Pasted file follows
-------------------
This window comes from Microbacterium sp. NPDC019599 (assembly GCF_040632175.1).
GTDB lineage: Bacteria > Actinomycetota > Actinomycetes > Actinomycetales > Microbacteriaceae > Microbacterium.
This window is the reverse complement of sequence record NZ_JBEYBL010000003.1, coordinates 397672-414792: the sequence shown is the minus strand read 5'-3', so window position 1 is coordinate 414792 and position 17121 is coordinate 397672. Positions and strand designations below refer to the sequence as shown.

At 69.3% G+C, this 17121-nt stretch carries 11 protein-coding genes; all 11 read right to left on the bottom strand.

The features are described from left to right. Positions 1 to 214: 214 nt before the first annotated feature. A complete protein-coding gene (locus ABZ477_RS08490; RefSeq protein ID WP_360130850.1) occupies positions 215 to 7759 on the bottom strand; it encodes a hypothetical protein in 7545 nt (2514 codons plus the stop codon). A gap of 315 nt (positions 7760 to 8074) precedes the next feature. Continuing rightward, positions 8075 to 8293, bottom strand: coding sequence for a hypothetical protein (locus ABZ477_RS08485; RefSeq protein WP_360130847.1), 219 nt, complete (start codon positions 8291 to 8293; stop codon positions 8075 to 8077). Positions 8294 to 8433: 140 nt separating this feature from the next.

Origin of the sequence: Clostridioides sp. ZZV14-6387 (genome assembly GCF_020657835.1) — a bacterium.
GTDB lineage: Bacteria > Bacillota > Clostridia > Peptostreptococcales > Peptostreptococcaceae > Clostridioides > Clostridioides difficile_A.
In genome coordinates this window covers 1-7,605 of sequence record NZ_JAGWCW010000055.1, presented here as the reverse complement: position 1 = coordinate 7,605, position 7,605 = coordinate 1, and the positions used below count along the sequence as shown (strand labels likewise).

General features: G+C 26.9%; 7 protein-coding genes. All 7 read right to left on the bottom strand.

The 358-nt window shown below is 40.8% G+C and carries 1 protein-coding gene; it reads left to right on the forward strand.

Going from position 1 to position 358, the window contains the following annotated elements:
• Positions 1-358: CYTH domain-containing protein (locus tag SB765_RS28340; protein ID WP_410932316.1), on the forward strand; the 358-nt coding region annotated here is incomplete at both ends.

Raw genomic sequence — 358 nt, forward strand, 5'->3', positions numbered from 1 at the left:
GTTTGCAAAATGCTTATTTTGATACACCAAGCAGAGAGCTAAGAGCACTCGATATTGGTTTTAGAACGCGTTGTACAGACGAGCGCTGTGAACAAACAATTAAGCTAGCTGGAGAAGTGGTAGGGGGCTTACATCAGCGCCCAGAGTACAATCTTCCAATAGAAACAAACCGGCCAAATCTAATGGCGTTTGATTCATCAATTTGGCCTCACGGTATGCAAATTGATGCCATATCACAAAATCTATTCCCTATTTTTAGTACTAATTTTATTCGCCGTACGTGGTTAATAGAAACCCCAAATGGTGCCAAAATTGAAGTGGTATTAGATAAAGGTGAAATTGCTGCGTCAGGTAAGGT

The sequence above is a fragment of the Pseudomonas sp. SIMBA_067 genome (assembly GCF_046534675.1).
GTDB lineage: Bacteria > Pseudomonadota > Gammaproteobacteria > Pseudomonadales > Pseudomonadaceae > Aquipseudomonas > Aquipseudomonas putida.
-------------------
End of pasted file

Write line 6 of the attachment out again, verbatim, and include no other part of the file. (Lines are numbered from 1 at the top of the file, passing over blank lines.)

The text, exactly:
Origin of the sequence: Clostridioides sp. ZZV14-6387 (genome assembly GCF_020657835.1) — a bacterium.